Homeowners insurance only covers damage done to an air-conditioning unit as a result of a “covered peril” listed in your homeowners policy. Depending on the type, an AC unit is part of the structure of your home or personal property, so you will be able to file a claim for damage from specific causes, per your policy.
When Does Homeowners Insurance Cover AC Units?
Home insurance covers AC units and heat pumps to the same extent the rest of your home is covered. Damage caused by fires, falling trees, vandalism, lightning strikes and sometimes flooding are all covered in standard homeowners policies. On the other hand, normal wear and tear or accidental damage is not. So if your AC simply breaks after 10 years of use, then you won’t be reimbursed for repair or replacement. This is true across most homeowners insurance companies, including State Farm, Progressive, Allstate, and Farmers.
Fire and Lightning Damage
In the event fire destroys your air conditioner, your homeowners insurance policy will cover the repairs or replacement. Typically, if lightning strikes your AC unit—damaging its electrical components—your home insurance policy will pay to replace it.
Falling Trees and Vandalism
Should your air-conditioning unit be shattered by a falling tree or branch, you are protected because policies typically cover damage caused by trees. If your AC unit or heat pump is vandalized, you are also protected since home insurance typically covers destruction from vandalism. You should also file a police report to document the crime and the damage.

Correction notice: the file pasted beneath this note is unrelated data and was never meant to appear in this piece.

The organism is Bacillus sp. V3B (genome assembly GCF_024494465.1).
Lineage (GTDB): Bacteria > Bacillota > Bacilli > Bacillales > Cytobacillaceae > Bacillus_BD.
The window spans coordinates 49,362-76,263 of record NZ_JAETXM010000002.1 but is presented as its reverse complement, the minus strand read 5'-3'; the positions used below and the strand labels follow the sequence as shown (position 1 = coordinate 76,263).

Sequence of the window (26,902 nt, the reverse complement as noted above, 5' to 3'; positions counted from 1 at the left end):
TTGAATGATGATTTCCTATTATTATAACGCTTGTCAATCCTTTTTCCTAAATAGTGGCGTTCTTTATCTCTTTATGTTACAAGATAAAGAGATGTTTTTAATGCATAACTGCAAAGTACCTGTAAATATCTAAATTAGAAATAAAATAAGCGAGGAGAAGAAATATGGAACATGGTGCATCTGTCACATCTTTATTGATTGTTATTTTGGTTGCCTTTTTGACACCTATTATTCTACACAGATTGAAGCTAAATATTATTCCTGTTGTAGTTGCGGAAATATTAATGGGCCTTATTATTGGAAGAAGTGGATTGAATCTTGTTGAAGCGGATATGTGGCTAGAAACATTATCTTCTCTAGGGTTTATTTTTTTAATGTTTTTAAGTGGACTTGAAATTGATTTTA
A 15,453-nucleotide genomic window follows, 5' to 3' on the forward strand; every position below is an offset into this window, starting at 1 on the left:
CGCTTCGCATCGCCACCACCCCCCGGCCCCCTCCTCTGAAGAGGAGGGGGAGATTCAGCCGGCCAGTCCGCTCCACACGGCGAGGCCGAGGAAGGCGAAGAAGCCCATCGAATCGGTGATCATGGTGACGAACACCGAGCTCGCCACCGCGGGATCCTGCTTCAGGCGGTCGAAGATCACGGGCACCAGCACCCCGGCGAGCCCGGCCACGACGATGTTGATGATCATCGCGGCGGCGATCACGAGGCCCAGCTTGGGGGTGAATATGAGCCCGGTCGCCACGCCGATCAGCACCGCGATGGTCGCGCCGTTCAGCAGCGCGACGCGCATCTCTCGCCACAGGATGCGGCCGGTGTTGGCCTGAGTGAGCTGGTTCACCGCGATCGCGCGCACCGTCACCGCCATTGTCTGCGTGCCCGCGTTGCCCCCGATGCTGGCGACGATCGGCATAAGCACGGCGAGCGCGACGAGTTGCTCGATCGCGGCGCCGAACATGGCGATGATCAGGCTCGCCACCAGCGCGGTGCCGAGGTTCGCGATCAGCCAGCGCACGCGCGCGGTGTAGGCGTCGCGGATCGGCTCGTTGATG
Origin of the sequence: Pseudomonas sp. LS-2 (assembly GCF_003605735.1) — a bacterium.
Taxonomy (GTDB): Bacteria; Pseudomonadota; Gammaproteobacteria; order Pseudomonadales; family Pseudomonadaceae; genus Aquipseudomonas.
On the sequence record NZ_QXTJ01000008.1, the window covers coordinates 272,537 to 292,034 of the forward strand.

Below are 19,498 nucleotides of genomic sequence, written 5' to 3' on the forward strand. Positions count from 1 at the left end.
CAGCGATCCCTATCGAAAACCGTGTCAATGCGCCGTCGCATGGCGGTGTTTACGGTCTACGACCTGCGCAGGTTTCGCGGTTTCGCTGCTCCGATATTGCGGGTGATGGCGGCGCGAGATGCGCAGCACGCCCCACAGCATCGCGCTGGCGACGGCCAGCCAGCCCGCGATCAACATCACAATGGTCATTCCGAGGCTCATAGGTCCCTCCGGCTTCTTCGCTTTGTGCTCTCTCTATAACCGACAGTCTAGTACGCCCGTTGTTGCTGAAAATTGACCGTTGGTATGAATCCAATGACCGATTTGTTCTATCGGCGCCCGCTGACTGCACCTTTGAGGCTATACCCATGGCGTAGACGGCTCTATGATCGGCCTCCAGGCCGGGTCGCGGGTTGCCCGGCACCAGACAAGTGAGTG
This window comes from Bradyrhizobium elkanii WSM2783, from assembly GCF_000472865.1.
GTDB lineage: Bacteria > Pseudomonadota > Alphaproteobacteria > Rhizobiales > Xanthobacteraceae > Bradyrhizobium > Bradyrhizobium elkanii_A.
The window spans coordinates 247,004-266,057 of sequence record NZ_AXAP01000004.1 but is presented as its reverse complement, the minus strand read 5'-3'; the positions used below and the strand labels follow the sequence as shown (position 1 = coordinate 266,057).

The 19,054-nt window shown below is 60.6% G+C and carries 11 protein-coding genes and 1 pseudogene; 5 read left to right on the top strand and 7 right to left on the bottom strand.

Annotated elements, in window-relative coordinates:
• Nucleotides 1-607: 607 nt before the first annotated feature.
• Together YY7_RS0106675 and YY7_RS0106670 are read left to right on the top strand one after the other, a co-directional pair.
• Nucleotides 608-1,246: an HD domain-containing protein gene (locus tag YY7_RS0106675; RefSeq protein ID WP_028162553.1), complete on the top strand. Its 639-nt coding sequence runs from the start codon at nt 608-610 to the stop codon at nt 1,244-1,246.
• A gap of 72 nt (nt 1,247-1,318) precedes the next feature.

If you are ever in doubt about the specifics of your coverage, then call your agent or insurance company for details, as policies may differ.
When Isn’t Your AC Covered by a Homeowners Insurance Policy?
Homeowners insurance policies don’t cover AC malfunctions caused by lack of maintenance, general wear and tear, or accidents. An air conditioner that fails after 10 years of use or is dented by an errant baseball during a backyard game of catch won’t be covered by your home insurance. You’ll be solely responsible for repairing or replacing the unit.
Be on the lookout for water damage, too. While air-conditioning units generally aren’t very susceptible to water damage themselves, they produce water as part of their normal operation. If that water leaks into your home and causes flooding, you won’t be covered because it would be considered a maintenance issue. Continually check your AC unit to make sure it’s draining properly.
Cover the Cost of Repair With a Home Warranty
To help defray repair costs of your air conditioner and other appliances, consider getting a home warranty. Home warranties, also called home repair insurance, cover the cost to repair your home’s systems and appliances, including your air conditioner, for a set fee. Just be sure you understand the policy’s terms before you sign up.